We tried a very typical Bombay drink/dessert called falooda, which is basically condensed milk with sweet basil seeds, rice noodles and rose syrup. It’s very famous back home in Bombay, people love it and it’s nostalgic. We thought people would love it but we learned very, very quickly that it’s something people just didn’t like or they didn’t have the taste for it.
I think in a dessert or drink you look for more mainstream ingredients, and this was a bit more off track. First, it was in between a drink and dessert, so people got confused or we confused them – let me take responsibility for that – although it was very authentic. The second thing is the ingredients, which now when I look back I can see why people didn’t like having a dessert with sweet rose syrup with noodles – it doesn’t sound Indian and you wouldn’t expect that in a restaurant.
I landed here in 2010 and there was a sweet spot between the high-end, fine-dining Indian food and the curry house. And I quickly realised that there was no one doing the food from back home, so there was a significant gap in the market which we perfectly fitted into.
One thing I remember that we signed up to in the early days was, if we need to cater to a certain palate, let’s find dishes from the repertoire which are of that nature, rather than changing the dishes or modifying them to suit a group of people’s taste.
We took two directions. We did authentic Indian food and did not change it. We put our foot down and said, ‘You know what, this is the way we make it back home.’
On the other side, we did really inspired dishes. For example, we did the bacon naan roll, where we took inspiration from the bacon sandwich, which is a humble thing that everyone does on their way to work, and we said, ‘How would someone do that in Bombay if we tell them that everyone eats this thing in London?’ That’s how we were thinking of doing new dishes or creative dishes.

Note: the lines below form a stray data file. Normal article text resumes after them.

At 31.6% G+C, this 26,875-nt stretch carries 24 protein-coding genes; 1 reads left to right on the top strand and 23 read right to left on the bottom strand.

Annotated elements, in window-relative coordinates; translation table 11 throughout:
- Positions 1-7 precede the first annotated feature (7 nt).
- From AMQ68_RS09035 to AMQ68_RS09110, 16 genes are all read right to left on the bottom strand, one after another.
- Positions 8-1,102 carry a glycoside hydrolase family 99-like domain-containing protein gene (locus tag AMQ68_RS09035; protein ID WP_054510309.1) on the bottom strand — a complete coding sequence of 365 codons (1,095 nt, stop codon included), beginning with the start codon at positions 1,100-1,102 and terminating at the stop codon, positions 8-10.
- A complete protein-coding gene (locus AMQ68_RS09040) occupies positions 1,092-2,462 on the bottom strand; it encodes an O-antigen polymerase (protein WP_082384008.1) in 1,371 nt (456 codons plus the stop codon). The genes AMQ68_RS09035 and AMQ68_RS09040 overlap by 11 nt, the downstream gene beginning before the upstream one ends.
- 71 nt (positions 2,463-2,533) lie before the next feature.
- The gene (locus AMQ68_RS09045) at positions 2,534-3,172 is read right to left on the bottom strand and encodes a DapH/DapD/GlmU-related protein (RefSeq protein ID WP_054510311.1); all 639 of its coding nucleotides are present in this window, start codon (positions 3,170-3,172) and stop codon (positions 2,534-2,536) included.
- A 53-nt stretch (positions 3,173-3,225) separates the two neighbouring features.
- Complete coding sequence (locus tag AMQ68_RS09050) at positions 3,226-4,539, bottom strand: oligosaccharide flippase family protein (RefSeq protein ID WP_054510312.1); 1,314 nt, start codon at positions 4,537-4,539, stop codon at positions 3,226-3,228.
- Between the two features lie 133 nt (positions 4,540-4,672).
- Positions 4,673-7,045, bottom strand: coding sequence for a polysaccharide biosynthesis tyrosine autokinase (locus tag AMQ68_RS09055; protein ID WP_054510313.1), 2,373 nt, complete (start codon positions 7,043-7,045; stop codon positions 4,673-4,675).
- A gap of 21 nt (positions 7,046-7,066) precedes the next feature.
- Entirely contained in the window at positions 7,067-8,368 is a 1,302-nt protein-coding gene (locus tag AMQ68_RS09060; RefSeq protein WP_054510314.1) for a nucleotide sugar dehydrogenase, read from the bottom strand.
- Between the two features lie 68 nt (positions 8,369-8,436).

Our menu is a bit weird now. I was reviewing it the other day, and we have dishes on the menu that did not change even 1% from day one. We intentionally made sure they did not change the dahl, but we have also changed the menu quite drastically, so there are desserts or breakfasts we have changed quite significantly many times.
On the flip side we are always doing work in terms of coming up with new dishes. For example, the memsahib’s mess we have on the dessert menu is basically our version of the Eton mess.
We do our own version of the full English, which is called the full Bombay, and it’s a really interesting take. We replace the fried eggs with the Indian scrambled egg called akuri, but we don’t do a nice posh bread, we do a humble bun from Bombay. So these kinds of things are always happening at Dishoom, where we take a local dish and try and make it into a Bombay moment or style.
We are making sure people get quality food at a reasonable price– they are not getting a curry house deal. I have nothing against curry houses by the way; I have huge regard for curry institutions. But the food they are doing is Anglicised Indian food or Bangladesh-inspired Indian food, so there is a gap in the market for true, traditional dishes from India.
[The lines] are challenging, it’s a really big problem for us, because when people are waiting outside for a couple hours it’s really hard for our teams to make sure they are kept happy, as it sets really high expectations and they are already a bit grumpier before they have sat down to eat. So we need to work extra hard to please these people – we are not very proud of the queue by the way.
Article originally published on foodspark.com, a digital subscription service designed to inspire and inform innovation across the food industry.